Somebody should write a book on America's serial fixations with one type of dessert, and what each says about the periods of infatuation. The romance with frozen yogurt in the 1980s (think TCBY) gave way to a love affair with donuts in the 1990s (hello, Krispy Kreme), before the gourmet cupcakes in the 2000s. New York City's Magnolia Bakery is widely credited for firing up the last trend, thanks to a cameo in Sex and the City in the summer of 2000.
A year ago, The Wall Street Journal pronounced that "the gourmet-cupcake market is crashing," citing the financial travails of maybe the poster child of that market, Crumbs Bake Shop, another New York City-based purveyor of gourmet cupcakes that went public on the Nasdaq exchange in 2011. Like Krispy Kreme before it, Crumbs expanded too quickly, and its shares had fallen from $13 in mid-2011 to $1.70 by April 2013.
On Monday, Bloomberg Businessweek published what might be considered the gourmet cupcake market's obituary, focused on Crumbs. The high-end cupcakerie, which has closed 17 locations since last year, is now trying to reverse its fortunes by selling its high-priced cupcakes —which cost up to $4.50 a piece — and other baked goods in lowly supermarkets and club retailers like BJ's Wholesale.
What soured consumers on gourmet cupcakes? "It's a short-term trend and we're starting to see a real saturation," Chicago food industry analyst Darren Tristano told The Wall Street Journal a year ago. "Demand is flat. And quite frankly, people can bake cupcakes." (They can also brew their own coffee and make their own hamburgers, of course.) It seems that the high-end cupcake's moment has just come and gone. So what's the next craze?
The Cronut, obviously. And here's the epilogue: Crumbs is banking its future on a croissant-donut hybrid called the Crumbnut. The obvious knockoff of Dominique Ansel's fried croissant is "the last great thing that we put out there," Crumbs CEO Ed Slezak tells Businessweek. "We believe that trends in food can and should be enjoyed by all." Peter Weber
Robert Mueller coolly reminds everyone that the Trump-Russia investigation is still happening, with 'multiple lines of non-public inquiry'
You say "eee-ther," I say "eye-ther"; you say "Witch Hunt!" I say, "ongoing criminal investigation with multiple lines of non-public inquiry." In a court filing Thursday, Special Counsel Robert Mueller urged a U.S. District Court in Washington to deny a request from a group of five major news organizations to gain access to sealed documents, including search warrants and sealed court transcripts in its investigation into Russian tampering in the 2016 presidential election and the special counsel's case against Paul Manafort, President Trump's former campaign chairman.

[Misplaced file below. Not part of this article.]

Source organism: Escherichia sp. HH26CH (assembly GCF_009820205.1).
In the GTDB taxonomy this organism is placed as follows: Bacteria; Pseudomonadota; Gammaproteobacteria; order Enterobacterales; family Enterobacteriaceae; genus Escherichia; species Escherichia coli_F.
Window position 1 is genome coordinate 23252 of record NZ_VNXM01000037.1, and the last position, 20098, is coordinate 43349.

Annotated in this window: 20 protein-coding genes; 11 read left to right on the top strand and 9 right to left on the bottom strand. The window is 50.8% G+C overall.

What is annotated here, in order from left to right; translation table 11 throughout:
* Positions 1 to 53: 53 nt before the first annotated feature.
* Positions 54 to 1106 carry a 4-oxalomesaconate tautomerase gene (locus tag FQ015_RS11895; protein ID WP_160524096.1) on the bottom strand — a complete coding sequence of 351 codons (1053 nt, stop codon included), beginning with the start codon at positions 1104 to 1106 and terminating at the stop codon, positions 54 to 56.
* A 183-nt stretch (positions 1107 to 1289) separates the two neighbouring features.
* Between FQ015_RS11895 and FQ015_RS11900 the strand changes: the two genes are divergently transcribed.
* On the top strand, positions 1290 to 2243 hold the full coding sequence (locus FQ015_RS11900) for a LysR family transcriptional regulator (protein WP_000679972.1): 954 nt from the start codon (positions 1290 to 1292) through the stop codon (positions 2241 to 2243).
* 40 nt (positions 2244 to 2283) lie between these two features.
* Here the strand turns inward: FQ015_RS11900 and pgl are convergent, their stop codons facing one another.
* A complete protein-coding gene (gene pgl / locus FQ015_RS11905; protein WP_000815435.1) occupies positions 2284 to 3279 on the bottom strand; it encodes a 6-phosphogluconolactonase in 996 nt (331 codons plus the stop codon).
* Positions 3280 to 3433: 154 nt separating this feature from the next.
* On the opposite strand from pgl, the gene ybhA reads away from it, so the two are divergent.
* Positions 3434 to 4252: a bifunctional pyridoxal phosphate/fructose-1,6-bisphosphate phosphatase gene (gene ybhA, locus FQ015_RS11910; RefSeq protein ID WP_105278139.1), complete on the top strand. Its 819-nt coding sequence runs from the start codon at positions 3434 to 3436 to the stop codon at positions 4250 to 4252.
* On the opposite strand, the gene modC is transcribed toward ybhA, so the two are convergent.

Mueller quietly reminded everyone that of all the leaking going on in Washington and New York, none of it is coming from his team — and his team knows things you don't:
The special counsel's investigation is not a closed matter, but an ongoing criminal investigation with multiple lines of non-public inquiry. No right of public access exists to search warrant materials in an ongoing investigation. ... Search warrant materials regularly remain sealed while investigations are ongoing. And a right of public access risks jeopardizing open investigations. That remains true even though some aspects of the investigation have resulted in charges; the overall investigation is not complete, and the search warrant materials relate to that ongoing investigation. [Court filing, Robert Mueller]
"As of this date, the government has brought criminal charges against 22 individuals and entities arising from the investigation," Mueller added, listing the charges in an appendix, in case anyone in the White House forgot that his office has turned up considerably more than nothing. The five news organizations — The Associated Press, CNN, The New York Times, The Washington Post, and Politico — will likely have to look elsewhere for their information. They could always try Rep. Devin Nunes (R-Calif.). Peter Weber
The Washington Capitals defeated the Tampa Bay Lightning 4-0 in Game 7 of the Stanley Cup playoffs Wednesday, and will face the Vegas Golden Knights in the finals starting Monday in Las Vegas.
The Capitals haven't played in the Stanley Cup Finals since 1998, when they lost to the Detroit Red Wings, and this is only their second trip in the team's 44-year history. Meanwhile, the Vegas Golden Knights reached the finals in their first season as a team. Catherine Garcia
North Korea is again threatening to not attend a summit next month with President Trump, with the country's vice minister of foreign affairs blasting Vice President Mike Pence for his "ignorant" comments comparing North Korea to Libya.
North Korea's state news agency KCNA on Thursday quoted Choe Son Hui as saying North Korea will "neither beg the U.S. for dialogue nor take the trouble to persuade them if they do not want to sit together with us. Whether the U.S. will meet us at a meeting room or encounter us at nuclear-to-nuclear showdown is entirely dependent upon the decision and behavior of the United States."